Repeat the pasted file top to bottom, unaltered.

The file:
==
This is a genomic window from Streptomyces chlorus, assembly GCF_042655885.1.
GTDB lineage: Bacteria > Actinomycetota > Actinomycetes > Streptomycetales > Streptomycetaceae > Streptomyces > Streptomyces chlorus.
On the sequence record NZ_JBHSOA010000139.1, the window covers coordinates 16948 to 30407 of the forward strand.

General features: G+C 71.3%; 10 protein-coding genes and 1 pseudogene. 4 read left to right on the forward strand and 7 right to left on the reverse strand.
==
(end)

This is a genomic window from Streptomyces chlorus, assembly GCF_042655885.1.
GTDB lineage: Bacteria > Actinomycetota > Actinomycetes > Streptomycetales > Streptomycetaceae > Streptomyces > Streptomyces chlorus.
On the sequence record NZ_JBHSOA010000139.1, the window covers coordinates 16948 to 30407 of the forward strand.

General features: G+C 71.3%; 10 protein-coding genes and 1 pseudogene. 4 read left to right on the forward strand and 7 right to left on the reverse strand.